Register now for our newest webinar on March 4, 2022 at 1:00pm EST. The two recipients of this year’s Dr. Sterling Clarren FASD Research Award, Drs. Preeti Kar and Melody Morton Ninomiya, will be presenting their research. There will also be a guest appearance by none other than Dr. Sterling Clarren himself!
What is the FASD Research Award?
The Dr. Sterling Clarren FASD Research Award was named in honour of Dr. Sterling Clarren to recognize his pioneering contribution and leadership in the field of Fetal Alcohol Spectrum Disorder (FASD). The award is presented annually to an individual in recognition of a completed study that has made a substantial contribution to the FASD field.
This award recognizes research that integrates policy, practice, and evidence together to improve the lives of individuals with FASD, their families, and their communities.
The award recipients are usually invited to present their research at the International Research Conference on FASD held annually in Vancouver, British Columbia. However, due to the current global pandemic, we are shifting to a virtual presentation.
What kind of research will we be hearing about?
PAE and Brain Development with Dr. Preeti Kar
Prenatal alcohol exposure (PAE) can lead to cognitive, behavioural, and motor challenges, which stem from differences in brain development. Specifically, during early childhood, extensive development takes place. These challenges linked to PAE may become more apparent at this time. Prior brain research, however, has only focused on children with PAE older than 7 years of age. Dr. Kar’s is the first to investigate brain development in 2- to 7-year-old children with PAE.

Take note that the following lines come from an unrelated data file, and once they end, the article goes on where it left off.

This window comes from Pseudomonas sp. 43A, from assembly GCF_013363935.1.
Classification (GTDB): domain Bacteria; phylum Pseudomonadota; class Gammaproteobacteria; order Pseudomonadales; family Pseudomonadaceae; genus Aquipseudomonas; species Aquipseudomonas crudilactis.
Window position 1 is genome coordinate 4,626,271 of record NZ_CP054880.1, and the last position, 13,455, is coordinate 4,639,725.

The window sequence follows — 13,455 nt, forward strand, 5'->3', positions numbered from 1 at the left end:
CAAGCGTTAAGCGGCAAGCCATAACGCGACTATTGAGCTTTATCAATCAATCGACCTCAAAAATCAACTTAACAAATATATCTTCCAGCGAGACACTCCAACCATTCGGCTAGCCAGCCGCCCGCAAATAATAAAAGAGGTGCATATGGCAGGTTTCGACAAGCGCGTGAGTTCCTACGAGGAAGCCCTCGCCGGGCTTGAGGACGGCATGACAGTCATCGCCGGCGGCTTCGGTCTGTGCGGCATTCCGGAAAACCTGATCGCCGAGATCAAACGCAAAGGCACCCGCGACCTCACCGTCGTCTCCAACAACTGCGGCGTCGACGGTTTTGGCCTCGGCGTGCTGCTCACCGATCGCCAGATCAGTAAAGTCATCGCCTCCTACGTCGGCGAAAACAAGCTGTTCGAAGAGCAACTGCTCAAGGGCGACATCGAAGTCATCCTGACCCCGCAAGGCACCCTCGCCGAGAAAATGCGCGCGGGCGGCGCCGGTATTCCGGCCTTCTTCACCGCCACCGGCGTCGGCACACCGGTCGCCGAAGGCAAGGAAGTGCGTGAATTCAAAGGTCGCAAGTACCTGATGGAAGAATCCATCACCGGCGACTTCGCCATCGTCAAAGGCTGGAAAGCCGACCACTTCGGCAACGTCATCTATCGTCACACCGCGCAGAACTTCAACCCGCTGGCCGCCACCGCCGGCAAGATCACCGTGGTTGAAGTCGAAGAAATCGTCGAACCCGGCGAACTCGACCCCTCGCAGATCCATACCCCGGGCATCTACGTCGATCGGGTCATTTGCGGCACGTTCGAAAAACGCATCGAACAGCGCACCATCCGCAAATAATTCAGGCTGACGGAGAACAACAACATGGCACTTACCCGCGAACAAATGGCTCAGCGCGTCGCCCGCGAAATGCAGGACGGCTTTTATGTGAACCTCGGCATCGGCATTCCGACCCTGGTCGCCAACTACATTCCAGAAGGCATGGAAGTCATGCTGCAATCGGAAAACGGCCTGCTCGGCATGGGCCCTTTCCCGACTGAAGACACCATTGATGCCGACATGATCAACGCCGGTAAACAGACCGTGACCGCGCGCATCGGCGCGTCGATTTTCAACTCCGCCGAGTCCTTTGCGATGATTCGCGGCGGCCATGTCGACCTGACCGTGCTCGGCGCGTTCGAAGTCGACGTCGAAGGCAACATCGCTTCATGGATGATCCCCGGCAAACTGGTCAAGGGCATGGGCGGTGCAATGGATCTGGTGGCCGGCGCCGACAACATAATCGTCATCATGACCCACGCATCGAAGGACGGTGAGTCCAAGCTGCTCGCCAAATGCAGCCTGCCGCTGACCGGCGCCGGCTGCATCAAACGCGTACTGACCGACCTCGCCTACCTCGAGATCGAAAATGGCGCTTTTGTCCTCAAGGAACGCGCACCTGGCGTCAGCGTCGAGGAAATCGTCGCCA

Community Driven FASD Prevention with Dr. Melody Morton Ninomiya
Across the globe, many Indigenous communities are addressing alcohol use during pregnancy through collaborative and culturally relevant approaches. These approaches recognize the historical, social, political, economic, and cultural context surrounding alcohol use during pregnancy and seek to encourage the overall health and wellness of Indigenous women. Dr. Morton Ninomiya conducted this research study to determine what FASD prevention work, training, and knowledge exists in two Innu First Nations in Labrador. They are also working to ensure the FASD prevention strategy is embedded in an upcoming strategic health planning and funding envelope for these two Innu First Nations.
Who were the past award recipients?
We’ve had eight award recipients prior to this year, which now means our total is at an even 10! Our past recipients have researched everything, from attitudes and beliefs about alcohol consumption during pregnancy to therapies supporting caregivers of people with FASD. You can read all about our past winners here.
Be sure to tune in next week to learn more about this event! Register now so you don’t miss out.
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